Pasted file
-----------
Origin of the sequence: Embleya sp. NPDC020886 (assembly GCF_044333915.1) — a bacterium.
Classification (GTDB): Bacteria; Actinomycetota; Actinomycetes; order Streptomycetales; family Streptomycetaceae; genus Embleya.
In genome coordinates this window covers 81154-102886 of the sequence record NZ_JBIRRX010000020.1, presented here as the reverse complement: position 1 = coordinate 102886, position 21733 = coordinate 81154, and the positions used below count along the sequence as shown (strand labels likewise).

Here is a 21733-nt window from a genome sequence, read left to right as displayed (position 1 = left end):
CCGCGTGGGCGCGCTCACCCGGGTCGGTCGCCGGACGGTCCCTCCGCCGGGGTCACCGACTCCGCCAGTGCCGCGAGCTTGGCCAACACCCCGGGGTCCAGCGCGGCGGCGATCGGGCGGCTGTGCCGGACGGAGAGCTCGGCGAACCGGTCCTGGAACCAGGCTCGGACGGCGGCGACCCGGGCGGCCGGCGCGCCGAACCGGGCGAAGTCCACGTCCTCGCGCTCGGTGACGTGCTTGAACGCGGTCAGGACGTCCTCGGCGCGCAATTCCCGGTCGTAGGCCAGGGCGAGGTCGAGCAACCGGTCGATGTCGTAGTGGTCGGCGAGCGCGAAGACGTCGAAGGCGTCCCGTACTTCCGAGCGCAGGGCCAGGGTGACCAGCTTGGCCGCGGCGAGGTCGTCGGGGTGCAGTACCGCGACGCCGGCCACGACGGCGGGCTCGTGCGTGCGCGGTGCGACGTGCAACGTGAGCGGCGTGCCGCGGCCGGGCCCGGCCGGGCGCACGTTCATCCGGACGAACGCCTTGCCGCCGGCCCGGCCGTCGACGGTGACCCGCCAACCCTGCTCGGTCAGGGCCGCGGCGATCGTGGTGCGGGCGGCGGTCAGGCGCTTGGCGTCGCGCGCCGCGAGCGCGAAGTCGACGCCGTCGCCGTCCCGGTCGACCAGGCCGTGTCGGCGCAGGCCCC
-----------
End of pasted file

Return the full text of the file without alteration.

Origin of the sequence: Embleya sp. NPDC020886 (assembly GCF_044333915.1) — a bacterium.
Classification (GTDB): Bacteria; Actinomycetota; Actinomycetes; order Streptomycetales; family Streptomycetaceae; genus Embleya.
In genome coordinates this window covers 81154-102886 of the sequence record NZ_JBIRRX010000020.1, presented here as the reverse complement: position 1 = coordinate 102886, position 21733 = coordinate 81154, and the positions used below count along the sequence as shown (strand labels likewise).

Here is a 21733-nt window from a genome sequence, read left to right as displayed (position 1 = left end):
CCGCGTGGGCGCGCTCACCCGGGTCGGTCGCCGGACGGTCCCTCCGCCGGGGTCACCGACTCCGCCAGTGCCGCGAGCTTGGCCAACACCCCGGGGTCCAGCGCGGCGGCGATCGGGCGGCTGTGCCGGACGGAGAGCTCGGCGAACCGGTCCTGGAACCAGGCTCGGACGGCGGCGACCCGGGCGGCCGGCGCGCCGAACCGGGCGAAGTCCACGTCCTCGCGCTCGGTGACGTGCTTGAACGCGGTCAGGACGTCCTCGGCGCGCAATTCCCGGTCGTAGGCCAGGGCGAGGTCGAGCAACCGGTCGATGTCGTAGTGGTCGGCGAGCGCGAAGACGTCGAAGGCGTCCCGTACTTCCGAGCGCAGGGCCAGGGTGACCAGCTTGGCCGCGGCGAGGTCGTCGGGGTGCAGTACCGCGACGCCGGCCACGACGGCGGGCTCGTGCGTGCGCGGTGCGACGTGCAACGTGAGCGGCGTGCCGCGGCCGGGCCCGGCCGGGCGCACGTTCATCCGGACGAACGCCTTGCCGCCGGCCCGGCCGTCGACGGTGACCCGCCAACCCTGCTCGGTCAGGGCCGCGGCGATCGTGGTGCGGGCGGCGGTCAGGCGCTTGGCGTCGCGCGCCGCGAGCGCGAAGTCGACGCCGTCGCCGTCCCGGTCGACCAGGCCGTGTCGGCGCAGGCCCC